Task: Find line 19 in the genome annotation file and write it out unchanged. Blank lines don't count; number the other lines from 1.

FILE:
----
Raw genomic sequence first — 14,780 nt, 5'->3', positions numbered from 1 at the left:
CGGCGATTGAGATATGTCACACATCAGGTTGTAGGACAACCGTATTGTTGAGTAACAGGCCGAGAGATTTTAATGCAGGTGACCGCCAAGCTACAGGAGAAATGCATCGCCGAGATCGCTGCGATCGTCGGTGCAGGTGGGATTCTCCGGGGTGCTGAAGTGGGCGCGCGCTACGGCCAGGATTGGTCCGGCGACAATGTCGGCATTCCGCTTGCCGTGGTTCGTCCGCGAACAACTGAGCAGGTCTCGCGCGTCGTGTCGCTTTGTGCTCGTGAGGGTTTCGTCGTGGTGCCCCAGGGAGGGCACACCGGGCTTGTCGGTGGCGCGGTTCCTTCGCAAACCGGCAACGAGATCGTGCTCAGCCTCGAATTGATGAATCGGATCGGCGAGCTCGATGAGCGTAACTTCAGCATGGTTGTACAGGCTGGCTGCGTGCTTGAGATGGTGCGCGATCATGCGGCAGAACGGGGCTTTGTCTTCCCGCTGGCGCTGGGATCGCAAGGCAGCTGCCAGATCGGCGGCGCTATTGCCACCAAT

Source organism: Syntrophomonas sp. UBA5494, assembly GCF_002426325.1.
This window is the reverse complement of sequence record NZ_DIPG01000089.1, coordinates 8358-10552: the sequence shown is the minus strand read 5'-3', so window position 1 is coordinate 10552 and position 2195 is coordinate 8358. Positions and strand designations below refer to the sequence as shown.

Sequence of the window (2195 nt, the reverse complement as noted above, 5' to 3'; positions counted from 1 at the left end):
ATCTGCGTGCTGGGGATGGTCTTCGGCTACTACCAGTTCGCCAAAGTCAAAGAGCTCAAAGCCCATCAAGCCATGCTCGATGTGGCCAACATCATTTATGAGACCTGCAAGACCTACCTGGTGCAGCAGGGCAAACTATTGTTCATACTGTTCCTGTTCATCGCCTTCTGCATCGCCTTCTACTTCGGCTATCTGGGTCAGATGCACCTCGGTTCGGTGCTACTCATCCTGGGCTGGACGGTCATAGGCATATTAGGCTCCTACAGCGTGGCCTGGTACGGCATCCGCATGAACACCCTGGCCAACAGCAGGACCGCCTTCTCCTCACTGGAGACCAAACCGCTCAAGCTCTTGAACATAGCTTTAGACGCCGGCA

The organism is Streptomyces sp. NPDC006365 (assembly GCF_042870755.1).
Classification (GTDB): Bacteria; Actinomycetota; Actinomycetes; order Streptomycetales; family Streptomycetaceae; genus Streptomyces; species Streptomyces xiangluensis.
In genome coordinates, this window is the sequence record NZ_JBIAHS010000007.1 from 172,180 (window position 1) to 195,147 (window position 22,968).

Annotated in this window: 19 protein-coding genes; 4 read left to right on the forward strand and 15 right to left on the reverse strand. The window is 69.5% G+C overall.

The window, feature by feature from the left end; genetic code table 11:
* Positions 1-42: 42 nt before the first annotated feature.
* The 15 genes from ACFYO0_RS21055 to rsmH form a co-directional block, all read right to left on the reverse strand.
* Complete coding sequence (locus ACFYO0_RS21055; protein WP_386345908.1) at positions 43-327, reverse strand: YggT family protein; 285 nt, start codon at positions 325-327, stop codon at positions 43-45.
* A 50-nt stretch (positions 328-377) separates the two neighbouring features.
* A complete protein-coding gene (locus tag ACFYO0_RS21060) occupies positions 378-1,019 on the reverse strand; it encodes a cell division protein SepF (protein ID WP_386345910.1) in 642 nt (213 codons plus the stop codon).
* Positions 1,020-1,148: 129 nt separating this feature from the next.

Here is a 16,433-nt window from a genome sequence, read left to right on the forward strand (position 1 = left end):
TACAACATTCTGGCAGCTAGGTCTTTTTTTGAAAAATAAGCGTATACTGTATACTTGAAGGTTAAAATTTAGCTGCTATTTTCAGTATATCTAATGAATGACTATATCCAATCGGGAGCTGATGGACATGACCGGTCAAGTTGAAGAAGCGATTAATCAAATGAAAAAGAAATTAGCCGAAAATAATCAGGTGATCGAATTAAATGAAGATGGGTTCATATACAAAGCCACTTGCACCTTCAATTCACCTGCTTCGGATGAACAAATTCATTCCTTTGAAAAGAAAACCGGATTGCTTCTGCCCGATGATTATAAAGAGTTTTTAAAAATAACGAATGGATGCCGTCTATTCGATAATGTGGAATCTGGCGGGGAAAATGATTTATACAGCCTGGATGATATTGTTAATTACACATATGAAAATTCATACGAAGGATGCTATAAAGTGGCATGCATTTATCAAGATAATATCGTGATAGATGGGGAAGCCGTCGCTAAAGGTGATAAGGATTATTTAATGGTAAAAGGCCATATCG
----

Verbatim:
TACAACATTCTGGCAGCTAGGTCTTTTTTTGAAAAATAAGCGTATACTGTATACTTGAAGGTTAAAATTTAGCTGCTATTTTCAGTATATCTAATGAATGACTATATCCAATCGGGAGCTGATGGACATGACCGGTCAAGTTGAAGAAGCGATTAATCAAATGAAAAAGAAATTAGCCGAAAATAATCAGGTGATCGAATTAAATGAAGATGGGTTCATATACAAAGCCACTTGCACCTTCAATTCACCTGCTTCGGATGAACAAATTCATTCCTTTGAAAAGAAAACCGGATTGCTTCTGCCCGATGATTATAAAGAGTTTTTAAAAATAACGAATGGATGCCGTCTATTCGATAATGTGGAATCTGGCGGGGAAAATGATTTATACAGCCTGGATGATATTGTTAATTACACATATGAAAATTCATACGAAGGATGCTATAAAGTGGCATGCATTTATCAAGATAATATCGTGATAGATGGGGAAGCCGTCGCTAAAGGTGATAAGGATTATTTAATGGTAAAAGGCCATATCG